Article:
Plurk, a fledgling microblogging service that has a growing audience in Asia, alleged in a blog post Monday that Microsoft China is copying not only the service’s look and feel but also using large amounts of the startup’s code base in its own competing service.
“Imitation may be the sincerest form of flattery, but blatant theft of code, design, and UI elements is just not cool, especially when the infringing party is the biggest software company in the world,” said a blog post on Plurk’s site Monday.
Microsoft appeared to have been caught off guard by the allegations but said it is trying to get to the bottom of the issue.
“Microsoft takes intellectual property seriously, and we are currently investigating these allegations. It may take some time due to the time zone differences with Beijing,” Mark Murray, Microsoft general manager of corporate communications, said in a statement e-mailed to InternetNews.com.
Headquartered in Mississauga, Ontario, near Toronto, Plurk is barely 18 months old, but claims to have done well with its Twitter-like service, especially in Asia. That is, until April, when the Chinese government blocked Plurk’s use in the People’s Republic. Plurk blog posts claim that the startup has never gotten a clear answer why they were blocked.
Meanwhile, in early December, Microsoft announced its own microblogging service which it has named MSN Juku. The service is still in beta test.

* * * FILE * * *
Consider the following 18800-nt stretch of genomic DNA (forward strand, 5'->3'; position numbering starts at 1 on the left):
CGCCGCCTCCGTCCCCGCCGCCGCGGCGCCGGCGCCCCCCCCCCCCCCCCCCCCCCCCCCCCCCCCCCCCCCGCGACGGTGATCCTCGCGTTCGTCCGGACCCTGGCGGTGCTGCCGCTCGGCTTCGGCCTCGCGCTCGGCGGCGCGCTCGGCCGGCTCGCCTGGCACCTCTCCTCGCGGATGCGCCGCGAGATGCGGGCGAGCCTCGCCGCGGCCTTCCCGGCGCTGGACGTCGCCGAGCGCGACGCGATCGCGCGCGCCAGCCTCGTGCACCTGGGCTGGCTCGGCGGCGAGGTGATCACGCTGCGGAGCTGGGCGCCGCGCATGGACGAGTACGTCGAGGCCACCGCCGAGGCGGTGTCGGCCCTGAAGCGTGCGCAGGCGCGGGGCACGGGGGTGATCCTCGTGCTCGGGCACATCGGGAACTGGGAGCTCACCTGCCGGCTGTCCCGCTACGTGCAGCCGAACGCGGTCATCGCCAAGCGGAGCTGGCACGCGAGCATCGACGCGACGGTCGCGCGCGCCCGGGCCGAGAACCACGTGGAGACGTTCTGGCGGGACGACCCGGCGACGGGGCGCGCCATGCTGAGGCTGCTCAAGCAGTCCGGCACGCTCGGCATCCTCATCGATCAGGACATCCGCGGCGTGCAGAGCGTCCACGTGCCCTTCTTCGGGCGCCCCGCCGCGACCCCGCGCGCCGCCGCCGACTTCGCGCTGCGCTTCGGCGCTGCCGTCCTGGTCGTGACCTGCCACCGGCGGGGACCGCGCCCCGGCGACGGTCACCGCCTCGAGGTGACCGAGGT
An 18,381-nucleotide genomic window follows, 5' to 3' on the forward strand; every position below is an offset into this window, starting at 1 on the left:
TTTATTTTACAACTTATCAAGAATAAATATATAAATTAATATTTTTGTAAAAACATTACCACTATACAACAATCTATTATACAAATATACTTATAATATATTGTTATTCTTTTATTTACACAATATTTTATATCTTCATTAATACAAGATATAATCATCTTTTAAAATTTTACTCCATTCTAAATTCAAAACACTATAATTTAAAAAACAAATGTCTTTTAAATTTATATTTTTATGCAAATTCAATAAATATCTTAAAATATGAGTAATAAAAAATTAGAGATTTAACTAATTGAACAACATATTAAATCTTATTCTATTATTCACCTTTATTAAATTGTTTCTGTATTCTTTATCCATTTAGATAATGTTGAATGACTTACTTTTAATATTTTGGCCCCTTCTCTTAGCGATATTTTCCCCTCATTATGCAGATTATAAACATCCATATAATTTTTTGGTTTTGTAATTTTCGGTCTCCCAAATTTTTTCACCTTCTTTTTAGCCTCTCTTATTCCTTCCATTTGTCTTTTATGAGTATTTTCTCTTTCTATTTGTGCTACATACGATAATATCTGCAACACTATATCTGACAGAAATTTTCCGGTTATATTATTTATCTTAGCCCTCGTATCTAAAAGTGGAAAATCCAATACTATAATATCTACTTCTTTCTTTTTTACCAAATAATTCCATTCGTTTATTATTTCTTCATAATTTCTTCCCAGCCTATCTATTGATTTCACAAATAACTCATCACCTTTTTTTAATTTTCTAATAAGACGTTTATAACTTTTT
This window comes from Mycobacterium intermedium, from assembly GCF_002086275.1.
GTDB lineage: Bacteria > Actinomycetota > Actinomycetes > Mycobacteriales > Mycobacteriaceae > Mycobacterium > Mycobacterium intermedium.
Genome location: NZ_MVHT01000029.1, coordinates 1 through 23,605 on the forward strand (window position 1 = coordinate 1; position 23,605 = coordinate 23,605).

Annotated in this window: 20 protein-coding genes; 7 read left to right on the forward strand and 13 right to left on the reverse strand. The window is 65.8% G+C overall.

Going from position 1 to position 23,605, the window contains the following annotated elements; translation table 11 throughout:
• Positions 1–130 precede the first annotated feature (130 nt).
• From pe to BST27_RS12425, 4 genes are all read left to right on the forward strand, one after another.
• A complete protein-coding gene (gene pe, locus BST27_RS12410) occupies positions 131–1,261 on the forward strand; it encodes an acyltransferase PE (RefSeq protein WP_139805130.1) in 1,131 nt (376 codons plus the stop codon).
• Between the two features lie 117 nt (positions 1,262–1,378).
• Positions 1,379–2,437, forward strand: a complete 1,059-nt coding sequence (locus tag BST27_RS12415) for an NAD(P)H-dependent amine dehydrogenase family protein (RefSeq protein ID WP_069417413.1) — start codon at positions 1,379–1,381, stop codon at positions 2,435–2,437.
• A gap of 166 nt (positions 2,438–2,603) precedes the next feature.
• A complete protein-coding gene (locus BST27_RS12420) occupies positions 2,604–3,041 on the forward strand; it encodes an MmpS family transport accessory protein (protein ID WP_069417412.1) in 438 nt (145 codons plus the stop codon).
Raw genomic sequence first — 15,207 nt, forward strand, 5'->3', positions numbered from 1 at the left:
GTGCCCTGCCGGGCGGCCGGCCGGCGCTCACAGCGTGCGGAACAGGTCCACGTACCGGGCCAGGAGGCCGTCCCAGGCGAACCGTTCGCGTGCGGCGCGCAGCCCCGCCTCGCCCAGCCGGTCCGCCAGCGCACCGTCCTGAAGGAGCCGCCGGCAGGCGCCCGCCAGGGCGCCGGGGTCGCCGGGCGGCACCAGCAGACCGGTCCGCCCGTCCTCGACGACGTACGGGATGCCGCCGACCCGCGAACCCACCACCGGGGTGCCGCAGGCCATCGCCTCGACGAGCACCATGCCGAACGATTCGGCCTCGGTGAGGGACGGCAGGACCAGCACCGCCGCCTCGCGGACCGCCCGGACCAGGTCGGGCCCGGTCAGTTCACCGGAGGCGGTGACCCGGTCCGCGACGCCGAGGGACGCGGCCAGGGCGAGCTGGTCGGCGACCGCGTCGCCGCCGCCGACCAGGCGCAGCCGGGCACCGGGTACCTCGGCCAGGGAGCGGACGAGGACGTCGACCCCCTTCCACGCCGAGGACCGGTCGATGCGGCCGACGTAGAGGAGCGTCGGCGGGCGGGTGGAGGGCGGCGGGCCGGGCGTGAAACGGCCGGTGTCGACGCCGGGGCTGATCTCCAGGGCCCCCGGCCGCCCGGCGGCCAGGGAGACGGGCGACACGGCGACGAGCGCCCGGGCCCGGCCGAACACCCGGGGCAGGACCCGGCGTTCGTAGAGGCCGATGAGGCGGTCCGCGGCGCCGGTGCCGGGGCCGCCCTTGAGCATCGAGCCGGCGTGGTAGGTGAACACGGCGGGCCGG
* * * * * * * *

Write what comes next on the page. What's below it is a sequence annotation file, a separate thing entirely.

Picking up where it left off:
Perhaps ironically, MSN Juku is available in China, Plurk said.
“Plurk was already Taiwan’s biggest microblogging service, 10x bigger than Twitter in that market alone, and emerging as Asia’s answer to Twitter in many of the biggest countries in East Asia, so naturally Microsoft probably saw some potential in piggybacking off the success of our unique service and launching something similar in a related market like China,” Plurk’s blog post said.
What really galls Plurkers, though, is the unsubtle use of the company’s intellectual property in a competing players’ service. The blog post alleges that Microsoft’s developers used as much as 80 percent of the Plurk code base to craft MSN Juku.
“From the filter tabs, emoticons, qualifier/verb placement, Karma scoring system, media support, new user walkthroughs to pretty much everything else that gives Plurk its trademark appeal, Microsoft China’s offering ripped off our service,” the post continued. “Microsoft has taken Plurk’s custom-developed libraries, CSS files and client code and just ported them directly over to their service without any attempt to even mask this,” the post said.
Microsoft has not yet said how it will respond if its investigation finds the allegations to be true.
As for Plurk, the company said it’s still examining its options.
Article courtesy of InternetNews.com.